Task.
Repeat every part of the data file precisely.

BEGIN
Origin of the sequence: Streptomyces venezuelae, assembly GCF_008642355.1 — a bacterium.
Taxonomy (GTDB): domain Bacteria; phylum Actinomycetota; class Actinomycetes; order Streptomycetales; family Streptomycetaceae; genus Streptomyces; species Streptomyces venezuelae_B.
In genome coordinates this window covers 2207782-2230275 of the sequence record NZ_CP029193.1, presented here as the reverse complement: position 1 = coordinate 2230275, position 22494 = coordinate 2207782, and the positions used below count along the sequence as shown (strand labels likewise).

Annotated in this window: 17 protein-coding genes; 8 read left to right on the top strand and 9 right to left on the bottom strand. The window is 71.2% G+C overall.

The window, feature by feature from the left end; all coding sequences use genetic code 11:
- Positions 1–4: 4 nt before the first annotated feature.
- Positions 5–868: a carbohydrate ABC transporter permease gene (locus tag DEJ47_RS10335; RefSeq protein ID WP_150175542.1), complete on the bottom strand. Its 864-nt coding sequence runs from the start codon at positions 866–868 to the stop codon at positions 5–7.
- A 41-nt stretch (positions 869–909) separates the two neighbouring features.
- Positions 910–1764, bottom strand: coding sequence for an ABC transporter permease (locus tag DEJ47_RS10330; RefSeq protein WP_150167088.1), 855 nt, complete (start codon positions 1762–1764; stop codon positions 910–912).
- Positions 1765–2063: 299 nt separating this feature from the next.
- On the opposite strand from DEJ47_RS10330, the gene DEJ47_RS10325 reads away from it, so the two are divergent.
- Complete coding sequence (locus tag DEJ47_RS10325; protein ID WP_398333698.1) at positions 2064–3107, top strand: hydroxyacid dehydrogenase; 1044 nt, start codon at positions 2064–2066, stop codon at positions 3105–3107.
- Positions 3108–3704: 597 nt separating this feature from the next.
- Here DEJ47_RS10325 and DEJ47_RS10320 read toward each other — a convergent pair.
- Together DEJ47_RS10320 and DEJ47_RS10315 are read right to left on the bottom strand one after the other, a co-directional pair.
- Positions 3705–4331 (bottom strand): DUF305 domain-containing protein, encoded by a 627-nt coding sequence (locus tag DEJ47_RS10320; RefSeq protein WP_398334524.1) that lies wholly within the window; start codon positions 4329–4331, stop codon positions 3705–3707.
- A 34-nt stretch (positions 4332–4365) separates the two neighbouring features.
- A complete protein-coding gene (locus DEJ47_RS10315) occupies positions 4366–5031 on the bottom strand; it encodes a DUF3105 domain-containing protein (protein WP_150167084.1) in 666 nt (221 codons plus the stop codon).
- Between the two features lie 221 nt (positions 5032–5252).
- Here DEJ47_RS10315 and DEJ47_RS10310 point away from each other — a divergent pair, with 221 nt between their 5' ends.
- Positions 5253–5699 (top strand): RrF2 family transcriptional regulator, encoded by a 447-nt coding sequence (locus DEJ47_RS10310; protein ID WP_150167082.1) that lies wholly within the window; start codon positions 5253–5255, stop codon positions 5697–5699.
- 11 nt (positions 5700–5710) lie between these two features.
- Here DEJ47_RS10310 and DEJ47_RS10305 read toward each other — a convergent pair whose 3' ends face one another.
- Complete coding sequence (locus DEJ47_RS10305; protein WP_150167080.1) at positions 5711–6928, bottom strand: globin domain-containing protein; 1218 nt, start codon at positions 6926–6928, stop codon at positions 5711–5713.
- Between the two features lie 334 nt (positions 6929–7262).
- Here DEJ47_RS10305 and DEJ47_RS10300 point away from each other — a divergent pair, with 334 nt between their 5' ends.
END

Origin of the sequence: Streptomyces venezuelae, assembly GCF_008642355.1 — a bacterium.
Taxonomy (GTDB): domain Bacteria; phylum Actinomycetota; class Actinomycetes; order Streptomycetales; family Streptomycetaceae; genus Streptomyces; species Streptomyces venezuelae_B.
In genome coordinates this window covers 2207782-2230275 of the sequence record NZ_CP029193.1, presented here as the reverse complement: position 1 = coordinate 2230275, position 22494 = coordinate 2207782, and the positions used below count along the sequence as shown (strand labels likewise).

Annotated in this window: 17 protein-coding genes; 8 read left to right on the top strand and 9 right to left on the bottom strand. The window is 71.2% G+C overall.

The window, feature by feature from the left end; all coding sequences use genetic code 11:
- Positions 1–4: 4 nt before the first annotated feature.
- Positions 5–868: a carbohydrate ABC transporter permease gene (locus tag DEJ47_RS10335; RefSeq protein ID WP_150175542.1), complete on the bottom strand. Its 864-nt coding sequence runs from the start codon at positions 866–868 to the stop codon at positions 5–7.
- A 41-nt stretch (positions 869–909) separates the two neighbouring features.
- Positions 910–1764, bottom strand: coding sequence for an ABC transporter permease (locus tag DEJ47_RS10330; RefSeq protein WP_150167088.1), 855 nt, complete (start codon positions 1762–1764; stop codon positions 910–912).
- Positions 1765–2063: 299 nt separating this feature from the next.
- On the opposite strand from DEJ47_RS10330, the gene DEJ47_RS10325 reads away from it, so the two are divergent.
- Complete coding sequence (locus tag DEJ47_RS10325; protein ID WP_398333698.1) at positions 2064–3107, top strand: hydroxyacid dehydrogenase; 1044 nt, start codon at positions 2064–2066, stop codon at positions 3105–3107.
- Positions 3108–3704: 597 nt separating this feature from the next.
- Here DEJ47_RS10325 and DEJ47_RS10320 read toward each other — a convergent pair.
- Together DEJ47_RS10320 and DEJ47_RS10315 are read right to left on the bottom strand one after the other, a co-directional pair.
- Positions 3705–4331 (bottom strand): DUF305 domain-containing protein, encoded by a 627-nt coding sequence (locus tag DEJ47_RS10320; RefSeq protein WP_398334524.1) that lies wholly within the window; start codon positions 4329–4331, stop codon positions 3705–3707.
- A 34-nt stretch (positions 4332–4365) separates the two neighbouring features.
- A complete protein-coding gene (locus DEJ47_RS10315) occupies positions 4366–5031 on the bottom strand; it encodes a DUF3105 domain-containing protein (protein WP_150167084.1) in 666 nt (221 codons plus the stop codon).
- Between the two features lie 221 nt (positions 5032–5252).
- Here DEJ47_RS10315 and DEJ47_RS10310 point away from each other — a divergent pair, with 221 nt between their 5' ends.
- Positions 5253–5699 (top strand): RrF2 family transcriptional regulator, encoded by a 447-nt coding sequence (locus DEJ47_RS10310; protein ID WP_150167082.1) that lies wholly within the window; start codon positions 5253–5255, stop codon positions 5697–5699.
- 11 nt (positions 5700–5710) lie between these two features.
- Here DEJ47_RS10310 and DEJ47_RS10305 read toward each other — a convergent pair whose 3' ends face one another.
- Complete coding sequence (locus DEJ47_RS10305; protein WP_150167080.1) at positions 5711–6928, bottom strand: globin domain-containing protein; 1218 nt, start codon at positions 6926–6928, stop codon at positions 5711–5713.
- Between the two features lie 334 nt (positions 6929–7262).
- Here DEJ47_RS10305 and DEJ47_RS10300 point away from each other — a divergent pair, with 334 nt between their 5' ends.